approximate it, on a continual basis, to the best of our abilities. Indeed such an aspiration would
itself appear to have a logical character to it.






52
See Mill, J.S. On Liberty 1859 for the classical statement of this principle as it applies to individuals.
53
In this case, as we shall discuss in Part 2 (sections 6 and 7), the more general theory, as Keynes never quite grasped,
is the subjective utility theory of value – which represents the true micro-economic foundations of macro-economics.
17. Atlas Shrugs or the Shirt of Nessus?

Even if the world economy itself were to conform to conditions of economic symmetry outlined
in the last section a new problem would probably arise out of this very equilibrium - as a function
of globalization. In essence what we find is that if global markets decline then the world economy
necessarily deflates. However, if the global market appreciates then commodity prices
(particularly oil) inflate catastrophically – which was not formally the case. It is unlikely that a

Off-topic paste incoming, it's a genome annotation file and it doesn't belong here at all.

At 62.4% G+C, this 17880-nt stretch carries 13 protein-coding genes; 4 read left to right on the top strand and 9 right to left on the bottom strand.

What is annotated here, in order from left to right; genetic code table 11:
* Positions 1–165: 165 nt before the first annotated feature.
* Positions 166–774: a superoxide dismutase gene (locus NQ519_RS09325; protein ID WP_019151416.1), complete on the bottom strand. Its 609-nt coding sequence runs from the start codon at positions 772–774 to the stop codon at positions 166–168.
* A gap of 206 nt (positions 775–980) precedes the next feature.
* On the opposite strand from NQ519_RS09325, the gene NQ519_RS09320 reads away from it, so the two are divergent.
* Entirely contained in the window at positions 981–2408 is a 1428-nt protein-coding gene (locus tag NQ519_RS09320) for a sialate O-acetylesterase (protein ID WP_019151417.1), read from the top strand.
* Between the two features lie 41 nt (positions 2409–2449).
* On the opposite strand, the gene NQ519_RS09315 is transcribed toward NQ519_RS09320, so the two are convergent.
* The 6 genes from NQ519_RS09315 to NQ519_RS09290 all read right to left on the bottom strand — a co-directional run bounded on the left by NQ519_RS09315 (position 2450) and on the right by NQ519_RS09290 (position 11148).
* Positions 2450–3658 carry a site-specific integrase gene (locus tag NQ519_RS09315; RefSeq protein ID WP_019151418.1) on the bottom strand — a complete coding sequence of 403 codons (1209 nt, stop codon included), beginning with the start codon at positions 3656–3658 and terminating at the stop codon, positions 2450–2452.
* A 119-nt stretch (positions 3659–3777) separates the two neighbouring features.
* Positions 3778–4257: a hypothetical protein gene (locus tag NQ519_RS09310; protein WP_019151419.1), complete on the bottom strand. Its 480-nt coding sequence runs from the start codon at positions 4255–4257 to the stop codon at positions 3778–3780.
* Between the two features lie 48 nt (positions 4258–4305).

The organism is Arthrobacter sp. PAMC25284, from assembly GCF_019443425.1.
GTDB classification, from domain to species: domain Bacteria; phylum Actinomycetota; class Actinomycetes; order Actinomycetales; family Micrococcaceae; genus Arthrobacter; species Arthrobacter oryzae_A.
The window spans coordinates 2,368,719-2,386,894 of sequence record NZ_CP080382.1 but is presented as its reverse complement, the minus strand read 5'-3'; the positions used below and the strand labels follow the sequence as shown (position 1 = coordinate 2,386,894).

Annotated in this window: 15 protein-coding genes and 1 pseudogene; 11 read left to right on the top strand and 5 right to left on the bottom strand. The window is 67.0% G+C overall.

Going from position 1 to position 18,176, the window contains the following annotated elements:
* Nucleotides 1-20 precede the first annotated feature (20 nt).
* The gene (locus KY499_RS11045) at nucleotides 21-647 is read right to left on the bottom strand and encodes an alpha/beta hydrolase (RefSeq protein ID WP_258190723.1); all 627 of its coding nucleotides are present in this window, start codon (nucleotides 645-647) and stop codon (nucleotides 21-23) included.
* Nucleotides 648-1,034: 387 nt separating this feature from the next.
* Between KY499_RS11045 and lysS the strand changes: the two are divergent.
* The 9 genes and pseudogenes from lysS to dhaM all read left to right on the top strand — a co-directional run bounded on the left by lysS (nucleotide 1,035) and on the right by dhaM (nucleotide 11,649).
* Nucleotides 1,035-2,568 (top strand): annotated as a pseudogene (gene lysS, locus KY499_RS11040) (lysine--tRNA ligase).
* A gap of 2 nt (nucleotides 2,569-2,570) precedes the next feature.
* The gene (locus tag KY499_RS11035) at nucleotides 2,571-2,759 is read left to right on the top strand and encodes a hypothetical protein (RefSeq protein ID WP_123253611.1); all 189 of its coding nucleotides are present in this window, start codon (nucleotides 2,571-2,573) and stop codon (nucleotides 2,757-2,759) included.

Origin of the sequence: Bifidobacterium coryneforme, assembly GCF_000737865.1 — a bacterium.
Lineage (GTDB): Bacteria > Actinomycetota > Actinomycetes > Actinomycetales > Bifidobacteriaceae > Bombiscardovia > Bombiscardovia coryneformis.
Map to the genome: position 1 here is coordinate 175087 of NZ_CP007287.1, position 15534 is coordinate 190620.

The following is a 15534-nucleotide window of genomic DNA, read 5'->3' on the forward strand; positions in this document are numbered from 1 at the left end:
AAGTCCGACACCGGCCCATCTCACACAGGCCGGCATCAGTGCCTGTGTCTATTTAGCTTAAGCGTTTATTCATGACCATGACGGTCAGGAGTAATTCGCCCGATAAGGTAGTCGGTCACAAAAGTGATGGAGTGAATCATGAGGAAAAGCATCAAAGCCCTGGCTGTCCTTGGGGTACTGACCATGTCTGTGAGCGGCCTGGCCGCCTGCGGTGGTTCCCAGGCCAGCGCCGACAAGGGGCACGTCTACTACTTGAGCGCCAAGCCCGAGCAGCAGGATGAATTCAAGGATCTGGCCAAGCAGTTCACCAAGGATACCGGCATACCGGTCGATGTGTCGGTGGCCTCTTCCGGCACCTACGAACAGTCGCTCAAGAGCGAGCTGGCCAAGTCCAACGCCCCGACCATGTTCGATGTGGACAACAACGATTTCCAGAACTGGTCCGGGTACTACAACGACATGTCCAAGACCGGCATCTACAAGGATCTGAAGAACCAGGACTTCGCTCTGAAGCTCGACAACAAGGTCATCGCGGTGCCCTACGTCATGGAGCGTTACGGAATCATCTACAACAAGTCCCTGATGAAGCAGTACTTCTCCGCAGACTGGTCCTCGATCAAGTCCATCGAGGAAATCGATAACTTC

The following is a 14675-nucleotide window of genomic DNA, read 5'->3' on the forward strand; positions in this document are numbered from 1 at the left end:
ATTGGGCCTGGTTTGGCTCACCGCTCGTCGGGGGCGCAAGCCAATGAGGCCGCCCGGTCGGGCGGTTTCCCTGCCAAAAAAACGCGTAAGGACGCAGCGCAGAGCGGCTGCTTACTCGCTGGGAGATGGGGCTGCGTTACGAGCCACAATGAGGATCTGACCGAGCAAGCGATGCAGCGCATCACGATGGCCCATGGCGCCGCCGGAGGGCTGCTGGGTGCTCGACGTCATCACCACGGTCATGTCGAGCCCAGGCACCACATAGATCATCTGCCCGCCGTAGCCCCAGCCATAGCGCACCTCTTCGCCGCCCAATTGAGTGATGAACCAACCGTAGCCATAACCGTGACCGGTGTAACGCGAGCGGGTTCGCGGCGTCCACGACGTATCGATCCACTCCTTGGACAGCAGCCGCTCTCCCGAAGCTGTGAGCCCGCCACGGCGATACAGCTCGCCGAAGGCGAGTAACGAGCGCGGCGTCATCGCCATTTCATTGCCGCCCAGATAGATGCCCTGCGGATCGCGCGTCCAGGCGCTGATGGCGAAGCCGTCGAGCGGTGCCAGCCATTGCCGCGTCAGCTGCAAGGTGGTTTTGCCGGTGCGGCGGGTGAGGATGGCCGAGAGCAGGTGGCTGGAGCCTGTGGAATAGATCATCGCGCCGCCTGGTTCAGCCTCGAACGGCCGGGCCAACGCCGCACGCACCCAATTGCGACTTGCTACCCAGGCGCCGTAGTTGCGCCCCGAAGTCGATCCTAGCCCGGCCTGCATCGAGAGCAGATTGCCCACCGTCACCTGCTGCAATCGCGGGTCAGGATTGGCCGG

viable equilibrium exists between these two extremes, although there might exist some latitude of
flexibility.
Arguably an example of this entire cycle was encapsulated in the world economy in the years
from 2003 to the present. This possible phenomenon of world markets – which may already be a
permanent state of affairs – I have christened the Shirt of Nessus problem, after the notorious
constricting garment that slowly killed Hercules.
54

In effect this is the reemergence of the debate originated by Thomas Malthus in the early C19th
55

– concerning the finite nature of basic resources - and the same arguments continue to apply on
both sides of the debate along with new issues relating to environmental and other externalities of
the global economy. The primary difference is that globalization has demonstrably made this into
an urgent issue once again.



Thus it has been observed that in the energy crisis;